What sets apart “Açaí Bowl” as something truly special is the way it evokes that sense of shared intimacy and wonder that exists between you and someone who loves you no matter what, who knows you better than anyone and who has stuck by you through the good times and bad.

The alignment of intimate lyrics with equally intimate melody is an exquisite thing, as if every word and note is imbued with the strength and closeness of this relationship.

If you have ever been, or are currently, that close to someone, this song will not feel deeply relatable but will strike a resonant chord with you, the kind that reminds in all the best ways while these kinds of relationships are so life defining.

“Roses” by GASHI

GASHI (image courtesy official GASHI Facebook page)

If you’ve been alive for more than five seconds, it will have become obvious to you that there’s a huge gap between the idealistic behaviour we aim for and what we usually end up doing.

Born to Albanian parents in Africa who now reside in the US, GASHI knows all to well what this feels like as Banger of the Day beautifully articulates:

“[The song describes] his love and how he struggles with infidelity and keeps claiming to make it up to her… but what do you get a girl who doesn’t like “Roses”? … The overall song is so electrifying as he goes through their history and how much it actually means to him, but he can’t seem to stay loyal.”

It’s a sobering listen because the assumption is if you love someone, your love will be perfect and absolute but that’s not always the case, and while we may not be cheating on our partners, there are probably a thousand different ways we let them down on complete contravention of what we wish for them, and for us.

GASHI’s honesty in this extravagently lush and beautiful song captures exactly how it feels to fall between expectation and execution in a way that cust right to the heart.

“Belong” by Slenderbodies

Slenderbodies (image courtesy official Slenderbodies Facebook page)

John Donne rightly observed that “No man is an island”, with the truth of his meditative pronouncement never more keenly felt that in our current digital age where the promise of great connectivity, which has taken place, not necessarily resulting in greater and rich human contact or an enhanced sense of belonging.

Comprised of Californians Max Vehuni and Benji Cormack, slenderbodies addresses how desperately important it is for all of us to feel connected but more crucially, to feel like we belong as an intrinsic part of a community.

“‘Belong’ is so many things to us. It’s this fun dancey record, but that carefree feeling is all built from the concept of the song. ‘Belong’ is about the warmth and fullness we got from vibrant enriching communities, how those communities intertwined us with nature and ultimately brought us to a place of peacefulness with our identities to be able to feel like we belong anywhere.”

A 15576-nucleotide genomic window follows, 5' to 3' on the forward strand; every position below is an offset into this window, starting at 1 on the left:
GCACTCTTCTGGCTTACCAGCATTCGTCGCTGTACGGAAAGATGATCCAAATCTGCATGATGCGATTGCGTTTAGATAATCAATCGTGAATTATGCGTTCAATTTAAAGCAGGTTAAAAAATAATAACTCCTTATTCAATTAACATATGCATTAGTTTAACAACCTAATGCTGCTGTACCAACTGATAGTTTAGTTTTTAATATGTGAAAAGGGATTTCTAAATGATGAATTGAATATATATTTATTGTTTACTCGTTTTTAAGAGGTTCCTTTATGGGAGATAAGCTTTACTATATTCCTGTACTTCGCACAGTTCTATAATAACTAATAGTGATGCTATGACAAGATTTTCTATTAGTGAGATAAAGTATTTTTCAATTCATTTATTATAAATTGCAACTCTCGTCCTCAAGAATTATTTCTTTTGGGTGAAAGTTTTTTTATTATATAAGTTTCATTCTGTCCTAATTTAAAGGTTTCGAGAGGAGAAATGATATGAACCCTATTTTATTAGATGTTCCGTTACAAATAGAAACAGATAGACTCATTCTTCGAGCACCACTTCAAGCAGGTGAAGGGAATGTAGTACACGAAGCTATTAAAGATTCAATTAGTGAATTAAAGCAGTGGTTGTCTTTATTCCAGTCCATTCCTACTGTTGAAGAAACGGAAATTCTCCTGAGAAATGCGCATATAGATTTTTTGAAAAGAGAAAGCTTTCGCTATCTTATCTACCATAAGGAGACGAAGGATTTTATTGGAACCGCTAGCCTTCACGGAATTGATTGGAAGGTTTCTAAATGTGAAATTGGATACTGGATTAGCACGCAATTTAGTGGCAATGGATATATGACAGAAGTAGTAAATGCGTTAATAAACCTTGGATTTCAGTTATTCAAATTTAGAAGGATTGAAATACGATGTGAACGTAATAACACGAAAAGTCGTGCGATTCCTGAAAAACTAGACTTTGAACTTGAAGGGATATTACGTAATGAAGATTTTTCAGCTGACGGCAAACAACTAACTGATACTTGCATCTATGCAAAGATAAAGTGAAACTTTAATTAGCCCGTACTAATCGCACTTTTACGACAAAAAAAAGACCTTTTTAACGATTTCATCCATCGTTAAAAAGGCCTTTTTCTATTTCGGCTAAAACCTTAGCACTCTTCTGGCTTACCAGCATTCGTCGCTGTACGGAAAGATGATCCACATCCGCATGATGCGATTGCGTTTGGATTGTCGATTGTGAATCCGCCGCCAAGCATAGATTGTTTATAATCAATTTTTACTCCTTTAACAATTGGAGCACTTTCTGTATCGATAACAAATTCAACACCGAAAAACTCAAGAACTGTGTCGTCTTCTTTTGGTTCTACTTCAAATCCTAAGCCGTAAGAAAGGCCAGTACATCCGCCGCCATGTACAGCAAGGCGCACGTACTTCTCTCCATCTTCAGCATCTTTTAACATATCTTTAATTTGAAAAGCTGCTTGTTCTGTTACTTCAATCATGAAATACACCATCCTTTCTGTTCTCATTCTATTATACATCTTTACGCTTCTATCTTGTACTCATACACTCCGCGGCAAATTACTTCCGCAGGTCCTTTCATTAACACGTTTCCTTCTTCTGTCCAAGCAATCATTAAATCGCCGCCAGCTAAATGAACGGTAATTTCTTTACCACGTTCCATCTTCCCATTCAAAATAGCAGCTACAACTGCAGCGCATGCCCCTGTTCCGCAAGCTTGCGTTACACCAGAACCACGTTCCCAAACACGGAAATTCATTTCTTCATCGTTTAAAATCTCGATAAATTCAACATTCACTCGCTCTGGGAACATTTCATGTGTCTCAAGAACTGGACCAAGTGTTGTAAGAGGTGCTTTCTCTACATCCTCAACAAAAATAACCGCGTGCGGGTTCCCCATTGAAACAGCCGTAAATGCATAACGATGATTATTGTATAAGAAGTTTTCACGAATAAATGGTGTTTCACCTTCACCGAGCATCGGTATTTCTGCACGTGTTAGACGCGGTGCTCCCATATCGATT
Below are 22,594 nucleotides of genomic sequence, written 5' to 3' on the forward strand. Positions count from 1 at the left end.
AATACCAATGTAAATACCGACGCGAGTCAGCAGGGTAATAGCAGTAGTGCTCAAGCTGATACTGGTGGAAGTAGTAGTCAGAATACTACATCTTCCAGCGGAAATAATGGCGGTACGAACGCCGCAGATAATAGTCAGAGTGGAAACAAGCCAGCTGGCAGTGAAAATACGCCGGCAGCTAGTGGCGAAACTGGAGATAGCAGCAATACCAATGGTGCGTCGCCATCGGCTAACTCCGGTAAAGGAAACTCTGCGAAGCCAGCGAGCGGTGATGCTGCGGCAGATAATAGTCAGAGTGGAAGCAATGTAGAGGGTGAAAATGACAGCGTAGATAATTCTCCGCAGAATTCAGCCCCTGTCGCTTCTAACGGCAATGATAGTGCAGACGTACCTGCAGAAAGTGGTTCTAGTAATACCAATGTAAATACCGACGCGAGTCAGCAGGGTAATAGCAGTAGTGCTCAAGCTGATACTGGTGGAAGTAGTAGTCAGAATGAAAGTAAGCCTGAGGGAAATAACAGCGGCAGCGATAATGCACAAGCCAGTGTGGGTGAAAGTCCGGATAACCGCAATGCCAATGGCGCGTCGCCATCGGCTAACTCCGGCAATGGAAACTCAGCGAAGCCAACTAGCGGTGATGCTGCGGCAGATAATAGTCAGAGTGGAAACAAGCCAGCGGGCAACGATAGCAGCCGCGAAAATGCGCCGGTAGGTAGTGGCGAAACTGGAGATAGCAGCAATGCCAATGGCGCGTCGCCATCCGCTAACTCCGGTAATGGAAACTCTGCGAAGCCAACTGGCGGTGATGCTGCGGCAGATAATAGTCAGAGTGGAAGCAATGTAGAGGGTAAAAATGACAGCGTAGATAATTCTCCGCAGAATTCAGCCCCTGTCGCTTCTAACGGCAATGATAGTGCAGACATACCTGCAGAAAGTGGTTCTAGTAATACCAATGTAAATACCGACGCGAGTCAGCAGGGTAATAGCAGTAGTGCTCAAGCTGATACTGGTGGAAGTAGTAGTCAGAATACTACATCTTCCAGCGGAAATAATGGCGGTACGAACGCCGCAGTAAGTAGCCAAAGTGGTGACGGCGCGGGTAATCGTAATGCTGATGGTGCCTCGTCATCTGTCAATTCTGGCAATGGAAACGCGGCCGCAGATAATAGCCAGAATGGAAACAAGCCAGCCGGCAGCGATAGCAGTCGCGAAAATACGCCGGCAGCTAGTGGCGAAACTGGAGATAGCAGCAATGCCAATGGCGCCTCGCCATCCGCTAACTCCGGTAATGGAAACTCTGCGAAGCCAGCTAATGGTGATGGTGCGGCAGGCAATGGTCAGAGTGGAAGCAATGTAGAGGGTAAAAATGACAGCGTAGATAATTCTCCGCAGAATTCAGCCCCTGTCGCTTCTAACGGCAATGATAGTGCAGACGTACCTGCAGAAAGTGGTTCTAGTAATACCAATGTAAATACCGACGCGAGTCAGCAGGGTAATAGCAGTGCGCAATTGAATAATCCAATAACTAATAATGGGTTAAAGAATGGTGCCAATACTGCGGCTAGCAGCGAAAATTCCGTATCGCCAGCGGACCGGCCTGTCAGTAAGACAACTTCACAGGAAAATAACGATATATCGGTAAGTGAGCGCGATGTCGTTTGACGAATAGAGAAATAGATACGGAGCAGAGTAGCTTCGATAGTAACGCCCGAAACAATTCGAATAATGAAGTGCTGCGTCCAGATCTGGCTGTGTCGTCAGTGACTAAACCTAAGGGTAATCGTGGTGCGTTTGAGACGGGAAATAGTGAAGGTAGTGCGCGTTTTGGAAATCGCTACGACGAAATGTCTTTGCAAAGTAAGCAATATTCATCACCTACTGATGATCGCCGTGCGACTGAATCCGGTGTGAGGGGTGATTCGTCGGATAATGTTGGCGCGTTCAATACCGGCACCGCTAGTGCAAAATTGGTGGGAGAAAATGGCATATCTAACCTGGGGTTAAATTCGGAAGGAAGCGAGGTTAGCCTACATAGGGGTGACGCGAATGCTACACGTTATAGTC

The song is bright and effusively bouncy but it is also passionately, meaninfully lushly introspective, musing on how much the health of our psyches depends on belonging in a way that actually means somethingand isn’t just turning up and ticking boxes.


Let’s be honest – lots of music videos are reasonably ho-hum. Not so, Meg Myers promotional video for her cover of the Kate Bush classic “Running Up That Hill” which not only looks stunning, like a colouring sprung magically to life, but into which went a lot of work …

“As part of her partnership with HOLA, Meg and the producer of the video, Jo Roy taught animation classes to elementary school students. The frames they made during the classes were then composited together, and used in the video. The result is an ethereal and highly captivating animated journey. With every frame being radically unique, the only constant is the certainty of change.

“… Meg climbed monkey bars, hung upside down, flew using a harness and wires …we erased all the rigging, added animation components that were moved around using visual effects (including wings), and put every frame through a photoshop filter to define the “coloring book” lines. Then, the frames were printed off into individual coloring pages which were distributed to 10 schools and various organizations in Los Angeles and Canada for children to color with real crayons also provided.”
(copy via Laughing Squid)

Think nothing much is happening now the Eurovision Song Contest is over for another year? You’d be wrong!

Five Dutch cities are in the running to host the event – there were six but Amsterdam has now withdrawn its candidacy – and you can find out everything you want to know about the host bid process (the host city will be announced in August) and Eurovision news in general in the following videos …